World’s oceans are in deep trouble

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Copy of cz Trevor Manuel INDEPENDENT NEWSPAPERS File photo: Trevor Manual, former finance minister and one of the three chairmen of the commission, said this would require political will and bold leadership. Pictue: Candice Chaplin

Cape Town - The oceans are in decline and “anarchy rules the waves”, according to a report by the Global Ocean Commission.

But there is hope if the world knuckles down and implements a rescue plan the commission calls “Mission Ocean”.

Trevor Manuel, former finance minister and one of the three chairmen of the commission, said this would require political will and bold leadership.

“Without proper governance, a minority will continue to abuse the freedom of the high seas, plunder the riches that lie beneath the waves, take more than a fair share, and benefit at the expense of the rest of us, especially the poorest. The costs of inaction are clear,” Manuel said.

The commission, comprising former heads of state, government officials and business leader, was established in February last year. It has investigated the decline of the global ocean and developed a “rescue package” of eight proposals.

It found the lack of high seas governance had led to the mismanagement of marine resources, and estimated that illegal, unreported or unregulated fishing on the high seas netted about $1.25-billion (R13.37bn) a year.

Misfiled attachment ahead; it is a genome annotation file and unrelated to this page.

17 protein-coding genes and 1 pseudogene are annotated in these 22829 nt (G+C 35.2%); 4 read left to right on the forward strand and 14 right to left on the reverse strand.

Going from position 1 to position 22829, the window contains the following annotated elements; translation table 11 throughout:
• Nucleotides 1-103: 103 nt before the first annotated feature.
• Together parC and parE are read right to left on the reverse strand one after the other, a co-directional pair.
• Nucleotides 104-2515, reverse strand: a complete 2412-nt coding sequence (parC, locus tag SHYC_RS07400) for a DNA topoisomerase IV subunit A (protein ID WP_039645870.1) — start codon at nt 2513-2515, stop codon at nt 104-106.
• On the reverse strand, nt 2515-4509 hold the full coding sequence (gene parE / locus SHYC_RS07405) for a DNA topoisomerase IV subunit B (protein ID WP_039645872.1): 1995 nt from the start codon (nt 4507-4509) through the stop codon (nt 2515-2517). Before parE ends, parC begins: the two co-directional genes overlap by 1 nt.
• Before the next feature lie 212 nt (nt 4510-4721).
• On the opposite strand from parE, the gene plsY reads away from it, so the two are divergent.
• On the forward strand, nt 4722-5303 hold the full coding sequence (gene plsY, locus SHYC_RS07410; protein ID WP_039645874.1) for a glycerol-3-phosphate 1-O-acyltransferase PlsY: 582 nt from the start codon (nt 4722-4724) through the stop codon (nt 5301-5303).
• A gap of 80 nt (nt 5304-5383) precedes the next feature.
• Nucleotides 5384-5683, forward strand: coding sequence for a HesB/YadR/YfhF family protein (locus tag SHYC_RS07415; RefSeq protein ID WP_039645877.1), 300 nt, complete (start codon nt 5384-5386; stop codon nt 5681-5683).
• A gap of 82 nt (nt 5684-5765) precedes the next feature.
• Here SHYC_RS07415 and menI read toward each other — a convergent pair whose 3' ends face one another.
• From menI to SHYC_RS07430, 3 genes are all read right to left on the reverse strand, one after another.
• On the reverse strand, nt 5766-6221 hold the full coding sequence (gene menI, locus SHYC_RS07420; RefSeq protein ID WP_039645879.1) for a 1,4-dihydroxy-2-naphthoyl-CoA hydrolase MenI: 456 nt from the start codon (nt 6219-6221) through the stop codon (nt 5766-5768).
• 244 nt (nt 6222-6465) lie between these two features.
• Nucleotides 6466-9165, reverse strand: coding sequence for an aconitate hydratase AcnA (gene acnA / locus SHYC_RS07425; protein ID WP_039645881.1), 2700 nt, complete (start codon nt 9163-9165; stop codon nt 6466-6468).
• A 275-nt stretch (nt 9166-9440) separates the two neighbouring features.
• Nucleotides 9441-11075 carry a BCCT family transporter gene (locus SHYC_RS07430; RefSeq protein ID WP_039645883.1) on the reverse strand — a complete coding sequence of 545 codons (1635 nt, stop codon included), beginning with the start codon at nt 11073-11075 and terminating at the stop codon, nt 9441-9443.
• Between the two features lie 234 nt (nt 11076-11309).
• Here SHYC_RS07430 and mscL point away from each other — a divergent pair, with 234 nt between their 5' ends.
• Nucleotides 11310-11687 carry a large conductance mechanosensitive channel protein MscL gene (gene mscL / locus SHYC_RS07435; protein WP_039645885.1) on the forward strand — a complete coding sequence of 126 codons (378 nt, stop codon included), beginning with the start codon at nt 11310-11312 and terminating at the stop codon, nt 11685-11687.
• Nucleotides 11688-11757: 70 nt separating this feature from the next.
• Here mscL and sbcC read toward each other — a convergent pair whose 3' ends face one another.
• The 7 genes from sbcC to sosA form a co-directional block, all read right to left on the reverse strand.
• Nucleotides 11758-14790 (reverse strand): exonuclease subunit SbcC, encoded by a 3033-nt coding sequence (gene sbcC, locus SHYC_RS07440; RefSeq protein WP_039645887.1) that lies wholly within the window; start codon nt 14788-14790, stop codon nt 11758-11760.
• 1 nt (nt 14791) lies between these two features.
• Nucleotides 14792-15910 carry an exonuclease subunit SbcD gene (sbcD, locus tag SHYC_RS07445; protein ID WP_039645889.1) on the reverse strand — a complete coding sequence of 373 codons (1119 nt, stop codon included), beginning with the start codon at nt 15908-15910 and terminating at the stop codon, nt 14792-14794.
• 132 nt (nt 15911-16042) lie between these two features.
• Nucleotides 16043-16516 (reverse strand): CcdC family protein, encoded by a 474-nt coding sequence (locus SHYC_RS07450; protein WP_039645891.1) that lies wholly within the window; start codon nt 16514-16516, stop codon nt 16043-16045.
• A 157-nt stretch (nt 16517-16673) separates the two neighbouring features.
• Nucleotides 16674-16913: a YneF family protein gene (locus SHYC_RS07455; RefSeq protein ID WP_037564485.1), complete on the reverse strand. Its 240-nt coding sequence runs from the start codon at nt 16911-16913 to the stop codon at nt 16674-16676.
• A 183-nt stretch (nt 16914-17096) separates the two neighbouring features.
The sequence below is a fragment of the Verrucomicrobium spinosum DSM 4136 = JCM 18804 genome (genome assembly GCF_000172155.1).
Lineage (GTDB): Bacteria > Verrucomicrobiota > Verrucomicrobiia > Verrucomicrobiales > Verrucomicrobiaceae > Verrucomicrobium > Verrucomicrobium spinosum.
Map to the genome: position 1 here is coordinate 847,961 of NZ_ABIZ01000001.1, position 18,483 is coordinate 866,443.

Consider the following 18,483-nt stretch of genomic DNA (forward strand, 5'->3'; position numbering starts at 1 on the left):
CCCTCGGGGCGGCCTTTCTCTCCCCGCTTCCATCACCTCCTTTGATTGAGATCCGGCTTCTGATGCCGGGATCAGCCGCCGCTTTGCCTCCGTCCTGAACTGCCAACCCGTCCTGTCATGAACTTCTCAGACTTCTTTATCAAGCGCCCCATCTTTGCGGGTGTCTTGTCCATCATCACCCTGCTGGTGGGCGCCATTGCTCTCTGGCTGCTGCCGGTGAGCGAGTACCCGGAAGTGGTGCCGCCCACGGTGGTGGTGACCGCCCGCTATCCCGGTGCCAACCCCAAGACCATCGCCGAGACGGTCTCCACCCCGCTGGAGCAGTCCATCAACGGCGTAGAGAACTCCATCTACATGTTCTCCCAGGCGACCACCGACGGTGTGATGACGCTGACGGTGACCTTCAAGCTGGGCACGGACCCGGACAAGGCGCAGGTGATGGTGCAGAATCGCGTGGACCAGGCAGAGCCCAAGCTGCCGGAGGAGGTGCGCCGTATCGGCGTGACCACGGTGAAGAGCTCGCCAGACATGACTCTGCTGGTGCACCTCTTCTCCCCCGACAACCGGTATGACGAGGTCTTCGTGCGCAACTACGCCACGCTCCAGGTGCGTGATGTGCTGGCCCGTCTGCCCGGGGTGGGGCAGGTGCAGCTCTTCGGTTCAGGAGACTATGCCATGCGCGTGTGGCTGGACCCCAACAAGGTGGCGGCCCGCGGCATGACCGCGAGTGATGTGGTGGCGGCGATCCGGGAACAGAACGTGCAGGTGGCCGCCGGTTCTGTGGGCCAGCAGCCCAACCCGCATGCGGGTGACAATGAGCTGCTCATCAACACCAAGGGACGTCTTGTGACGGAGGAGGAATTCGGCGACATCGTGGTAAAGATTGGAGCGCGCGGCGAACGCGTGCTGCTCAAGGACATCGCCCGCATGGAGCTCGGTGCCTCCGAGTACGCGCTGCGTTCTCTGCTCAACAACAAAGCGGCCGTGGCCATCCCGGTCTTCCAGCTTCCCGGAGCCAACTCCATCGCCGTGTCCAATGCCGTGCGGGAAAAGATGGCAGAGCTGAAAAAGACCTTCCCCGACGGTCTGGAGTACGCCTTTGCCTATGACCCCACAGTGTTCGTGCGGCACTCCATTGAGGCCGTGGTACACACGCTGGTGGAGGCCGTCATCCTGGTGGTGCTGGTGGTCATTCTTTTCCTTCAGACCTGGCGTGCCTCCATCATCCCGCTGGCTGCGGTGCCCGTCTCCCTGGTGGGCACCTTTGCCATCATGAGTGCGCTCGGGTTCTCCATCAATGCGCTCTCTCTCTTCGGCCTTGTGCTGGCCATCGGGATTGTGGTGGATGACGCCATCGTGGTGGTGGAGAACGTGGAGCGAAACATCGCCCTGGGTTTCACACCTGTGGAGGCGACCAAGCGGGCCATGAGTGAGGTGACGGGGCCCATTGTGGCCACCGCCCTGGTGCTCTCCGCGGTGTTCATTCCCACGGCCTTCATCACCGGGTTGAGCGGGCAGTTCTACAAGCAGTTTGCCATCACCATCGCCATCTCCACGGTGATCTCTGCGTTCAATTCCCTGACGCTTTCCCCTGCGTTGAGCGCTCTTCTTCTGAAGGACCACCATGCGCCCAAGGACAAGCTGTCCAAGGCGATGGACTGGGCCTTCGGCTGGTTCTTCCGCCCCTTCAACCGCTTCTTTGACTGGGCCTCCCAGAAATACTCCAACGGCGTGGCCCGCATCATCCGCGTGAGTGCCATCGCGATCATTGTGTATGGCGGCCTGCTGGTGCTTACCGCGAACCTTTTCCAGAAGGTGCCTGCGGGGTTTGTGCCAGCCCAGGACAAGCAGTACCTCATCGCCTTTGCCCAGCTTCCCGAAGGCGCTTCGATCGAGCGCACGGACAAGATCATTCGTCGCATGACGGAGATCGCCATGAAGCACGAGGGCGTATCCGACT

A major problem was that 10 countries doled out big government subsidies to their fishing fleets, which relied on the subsidies to remain profitable. The subsidies drove overfishing.

The engine power of the global fleet had grown 10 times since the 1950s. Because stocks had declined, boats needed twice as much energy to catch a ton of fish today as they did 60 years ago. Fuel subsidies accounted for between 15 and 30 percent of the subsidies.

 

Other problems were global climate change, rising demand for ocean resources, and technological advances that enabled boats to fish further, faster and deeper.

The commission proposed eight strategies:

l A UN sustainable goal that placed the ocean at the forefront of the UN’s post-2015 development agenda.

l Proper high seas governance, with a new global agreement for the conservation and use of marine species; the appointment of a UN special representative for the ocean to co-ordinate all laws and agreements relating to it; and the creation of regional sea management organisations and ocean ministers at country level to create stronger co-ordination between ministries.

l The halting of overfishing by putting an immediate cap on fuel subsidies for high seas fisheries and eliminating them in five years.

l The elimination of illegal and unregulated fishing by implementing a range of measures, such as all vessels having to carry a unique identification number and transponders, a ban on the trans-shipping of fish at sea, and countries refusing illegal vessels access to ports.

l Adopting international binding protocols for safety and environmental standards for offshore oil and gas exploration, including provisions for emergency response.

l The establishment of a global ocean accountability board to measure global progress towards meeting goals to help oceans recover.

l Making the high seas a no-go area for industrial fishing if this board found oceans continued to decline.

l Co-ordinated action by governments, the private sector and the public to stop plastic from entering the sea.

Cape Times

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